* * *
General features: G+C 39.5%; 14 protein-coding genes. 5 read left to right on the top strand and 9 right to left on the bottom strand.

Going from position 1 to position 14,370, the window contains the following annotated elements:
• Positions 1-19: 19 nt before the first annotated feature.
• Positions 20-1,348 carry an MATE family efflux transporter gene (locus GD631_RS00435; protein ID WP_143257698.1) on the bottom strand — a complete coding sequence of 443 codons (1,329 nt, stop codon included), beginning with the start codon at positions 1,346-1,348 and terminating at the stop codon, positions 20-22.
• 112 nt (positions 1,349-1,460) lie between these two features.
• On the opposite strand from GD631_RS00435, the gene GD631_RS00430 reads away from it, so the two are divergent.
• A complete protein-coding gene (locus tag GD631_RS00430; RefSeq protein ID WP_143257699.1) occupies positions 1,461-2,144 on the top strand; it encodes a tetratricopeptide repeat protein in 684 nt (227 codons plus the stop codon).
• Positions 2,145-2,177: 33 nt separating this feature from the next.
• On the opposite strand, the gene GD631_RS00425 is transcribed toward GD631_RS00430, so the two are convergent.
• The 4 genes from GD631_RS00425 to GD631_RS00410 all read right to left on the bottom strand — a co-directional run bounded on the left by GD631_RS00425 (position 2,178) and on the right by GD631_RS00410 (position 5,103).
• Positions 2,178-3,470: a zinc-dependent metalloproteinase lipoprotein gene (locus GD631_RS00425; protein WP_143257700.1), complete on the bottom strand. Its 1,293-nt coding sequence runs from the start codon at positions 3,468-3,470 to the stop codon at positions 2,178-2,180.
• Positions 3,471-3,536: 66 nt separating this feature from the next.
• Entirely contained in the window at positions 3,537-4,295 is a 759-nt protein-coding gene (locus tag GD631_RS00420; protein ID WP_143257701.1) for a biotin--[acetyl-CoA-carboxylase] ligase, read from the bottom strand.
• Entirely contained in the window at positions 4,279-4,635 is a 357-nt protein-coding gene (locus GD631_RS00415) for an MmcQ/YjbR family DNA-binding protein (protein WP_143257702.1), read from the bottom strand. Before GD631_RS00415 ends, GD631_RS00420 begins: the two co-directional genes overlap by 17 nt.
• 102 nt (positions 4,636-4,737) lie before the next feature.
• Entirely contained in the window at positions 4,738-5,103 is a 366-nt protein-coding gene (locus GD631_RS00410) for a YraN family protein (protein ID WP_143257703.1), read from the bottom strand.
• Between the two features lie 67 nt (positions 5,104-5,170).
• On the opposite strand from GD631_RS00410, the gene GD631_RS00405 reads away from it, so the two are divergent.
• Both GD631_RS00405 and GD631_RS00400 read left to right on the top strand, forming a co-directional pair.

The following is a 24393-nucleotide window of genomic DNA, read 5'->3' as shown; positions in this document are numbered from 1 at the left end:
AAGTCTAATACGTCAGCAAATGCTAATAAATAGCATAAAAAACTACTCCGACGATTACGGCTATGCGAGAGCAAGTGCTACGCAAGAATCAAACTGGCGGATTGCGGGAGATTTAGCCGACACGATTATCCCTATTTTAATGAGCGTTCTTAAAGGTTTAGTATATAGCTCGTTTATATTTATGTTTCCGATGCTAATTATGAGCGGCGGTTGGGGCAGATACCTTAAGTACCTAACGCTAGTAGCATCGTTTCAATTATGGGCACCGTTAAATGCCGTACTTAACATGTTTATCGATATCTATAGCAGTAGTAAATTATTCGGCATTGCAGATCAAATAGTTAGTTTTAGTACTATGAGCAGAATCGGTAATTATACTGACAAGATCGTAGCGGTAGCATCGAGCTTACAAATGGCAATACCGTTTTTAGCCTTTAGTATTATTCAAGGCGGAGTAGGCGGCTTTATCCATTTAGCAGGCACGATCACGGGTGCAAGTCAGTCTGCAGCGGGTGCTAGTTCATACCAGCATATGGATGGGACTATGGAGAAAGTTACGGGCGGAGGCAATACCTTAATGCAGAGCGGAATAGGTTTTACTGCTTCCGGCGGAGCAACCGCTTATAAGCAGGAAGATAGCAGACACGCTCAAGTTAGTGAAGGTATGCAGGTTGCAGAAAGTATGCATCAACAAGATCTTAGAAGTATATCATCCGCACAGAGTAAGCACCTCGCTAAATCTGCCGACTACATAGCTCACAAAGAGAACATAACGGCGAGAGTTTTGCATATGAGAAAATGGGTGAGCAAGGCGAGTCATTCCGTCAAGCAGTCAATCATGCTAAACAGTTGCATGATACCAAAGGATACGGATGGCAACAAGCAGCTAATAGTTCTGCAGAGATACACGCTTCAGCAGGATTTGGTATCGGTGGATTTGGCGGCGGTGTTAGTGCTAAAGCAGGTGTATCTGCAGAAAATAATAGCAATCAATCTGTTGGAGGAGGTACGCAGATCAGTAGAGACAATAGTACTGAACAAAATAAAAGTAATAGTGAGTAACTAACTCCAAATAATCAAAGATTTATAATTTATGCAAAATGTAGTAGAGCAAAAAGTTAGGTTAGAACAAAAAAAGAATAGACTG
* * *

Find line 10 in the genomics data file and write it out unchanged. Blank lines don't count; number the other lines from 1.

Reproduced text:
• The 4 genes from GD631_RS00425 to GD631_RS00410 all read right to left on the bottom strand — a co-directional run bounded on the left by GD631_RS00425 (position 2,178) and on the right by GD631_RS00410 (position 5,103).